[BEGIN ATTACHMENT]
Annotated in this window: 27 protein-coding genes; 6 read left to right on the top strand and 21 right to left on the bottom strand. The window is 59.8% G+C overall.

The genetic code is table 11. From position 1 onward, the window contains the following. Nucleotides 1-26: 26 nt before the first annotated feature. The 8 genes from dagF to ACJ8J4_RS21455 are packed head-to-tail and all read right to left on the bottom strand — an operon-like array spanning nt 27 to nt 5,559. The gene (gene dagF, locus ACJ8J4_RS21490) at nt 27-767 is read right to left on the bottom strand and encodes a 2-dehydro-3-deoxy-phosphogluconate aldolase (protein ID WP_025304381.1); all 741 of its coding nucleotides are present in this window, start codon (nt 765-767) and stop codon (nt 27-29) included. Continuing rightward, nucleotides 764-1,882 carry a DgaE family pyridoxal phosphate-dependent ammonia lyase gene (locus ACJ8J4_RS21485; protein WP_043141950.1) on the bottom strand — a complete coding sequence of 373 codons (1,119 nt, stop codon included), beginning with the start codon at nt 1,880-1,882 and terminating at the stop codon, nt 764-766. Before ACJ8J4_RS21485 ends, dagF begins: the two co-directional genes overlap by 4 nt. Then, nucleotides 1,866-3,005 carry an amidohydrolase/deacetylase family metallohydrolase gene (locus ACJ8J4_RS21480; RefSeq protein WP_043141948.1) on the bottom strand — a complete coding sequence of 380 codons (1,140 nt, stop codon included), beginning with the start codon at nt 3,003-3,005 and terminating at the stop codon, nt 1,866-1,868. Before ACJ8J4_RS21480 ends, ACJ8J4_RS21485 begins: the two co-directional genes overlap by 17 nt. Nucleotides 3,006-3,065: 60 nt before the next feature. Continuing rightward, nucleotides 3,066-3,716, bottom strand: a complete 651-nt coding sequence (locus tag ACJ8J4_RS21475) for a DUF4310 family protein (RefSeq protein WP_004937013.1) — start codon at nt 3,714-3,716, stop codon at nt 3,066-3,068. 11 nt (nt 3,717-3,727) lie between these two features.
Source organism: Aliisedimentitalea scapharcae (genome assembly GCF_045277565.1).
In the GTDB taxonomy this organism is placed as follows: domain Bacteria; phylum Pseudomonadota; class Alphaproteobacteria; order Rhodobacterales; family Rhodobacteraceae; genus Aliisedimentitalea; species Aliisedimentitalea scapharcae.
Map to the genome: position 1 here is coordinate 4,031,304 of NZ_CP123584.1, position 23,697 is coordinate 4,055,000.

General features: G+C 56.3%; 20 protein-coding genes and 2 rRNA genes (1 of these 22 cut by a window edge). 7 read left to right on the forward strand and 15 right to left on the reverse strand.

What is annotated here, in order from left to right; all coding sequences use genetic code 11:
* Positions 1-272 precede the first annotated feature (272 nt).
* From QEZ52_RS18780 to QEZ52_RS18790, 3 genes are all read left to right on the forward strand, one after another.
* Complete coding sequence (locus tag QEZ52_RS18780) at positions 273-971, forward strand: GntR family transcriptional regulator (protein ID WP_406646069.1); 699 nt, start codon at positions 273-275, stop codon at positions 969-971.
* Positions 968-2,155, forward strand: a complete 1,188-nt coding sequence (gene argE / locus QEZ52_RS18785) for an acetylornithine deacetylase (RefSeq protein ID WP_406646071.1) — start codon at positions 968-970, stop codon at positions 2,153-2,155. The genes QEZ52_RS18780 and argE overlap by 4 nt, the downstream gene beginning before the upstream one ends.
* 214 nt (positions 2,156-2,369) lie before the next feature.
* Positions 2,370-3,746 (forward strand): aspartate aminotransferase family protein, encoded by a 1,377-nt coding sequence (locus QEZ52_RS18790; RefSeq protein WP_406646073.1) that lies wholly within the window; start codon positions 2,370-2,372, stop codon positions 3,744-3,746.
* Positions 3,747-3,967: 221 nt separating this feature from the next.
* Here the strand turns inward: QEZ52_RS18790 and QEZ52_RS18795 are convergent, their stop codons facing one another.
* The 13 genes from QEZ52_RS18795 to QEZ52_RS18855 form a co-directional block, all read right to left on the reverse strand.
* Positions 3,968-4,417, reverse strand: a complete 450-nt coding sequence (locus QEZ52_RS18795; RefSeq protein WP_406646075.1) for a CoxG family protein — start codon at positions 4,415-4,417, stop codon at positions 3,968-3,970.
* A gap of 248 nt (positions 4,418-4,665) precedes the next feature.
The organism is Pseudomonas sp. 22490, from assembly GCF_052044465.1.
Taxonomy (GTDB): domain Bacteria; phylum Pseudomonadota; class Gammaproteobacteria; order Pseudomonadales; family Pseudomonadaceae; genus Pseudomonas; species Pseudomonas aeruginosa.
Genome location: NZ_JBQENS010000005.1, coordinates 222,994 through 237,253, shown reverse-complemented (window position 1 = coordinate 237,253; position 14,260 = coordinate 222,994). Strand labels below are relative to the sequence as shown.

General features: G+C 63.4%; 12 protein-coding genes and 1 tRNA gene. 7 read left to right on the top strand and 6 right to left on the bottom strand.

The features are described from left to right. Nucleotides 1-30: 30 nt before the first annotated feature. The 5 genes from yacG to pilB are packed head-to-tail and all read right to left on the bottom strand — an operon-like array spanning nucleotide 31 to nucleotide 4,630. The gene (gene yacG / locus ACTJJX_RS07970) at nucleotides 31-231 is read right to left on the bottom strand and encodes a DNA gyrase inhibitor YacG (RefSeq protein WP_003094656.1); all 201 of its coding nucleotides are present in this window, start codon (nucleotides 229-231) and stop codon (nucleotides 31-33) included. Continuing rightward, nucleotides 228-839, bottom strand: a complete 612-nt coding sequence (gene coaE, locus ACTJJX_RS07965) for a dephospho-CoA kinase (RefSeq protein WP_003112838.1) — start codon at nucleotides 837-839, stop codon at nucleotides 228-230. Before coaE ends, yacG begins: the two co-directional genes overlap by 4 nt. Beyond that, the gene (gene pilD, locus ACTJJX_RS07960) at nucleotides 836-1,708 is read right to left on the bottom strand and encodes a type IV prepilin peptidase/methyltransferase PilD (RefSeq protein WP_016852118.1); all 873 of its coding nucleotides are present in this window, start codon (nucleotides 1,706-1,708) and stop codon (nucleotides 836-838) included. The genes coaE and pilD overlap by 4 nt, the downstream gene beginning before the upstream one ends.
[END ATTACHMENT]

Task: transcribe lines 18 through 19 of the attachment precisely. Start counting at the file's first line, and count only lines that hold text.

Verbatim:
* A gap of 248 nt (positions 4,418-4,665) precedes the next feature.
The organism is Pseudomonas sp. 22490, from assembly GCF_052044465.1.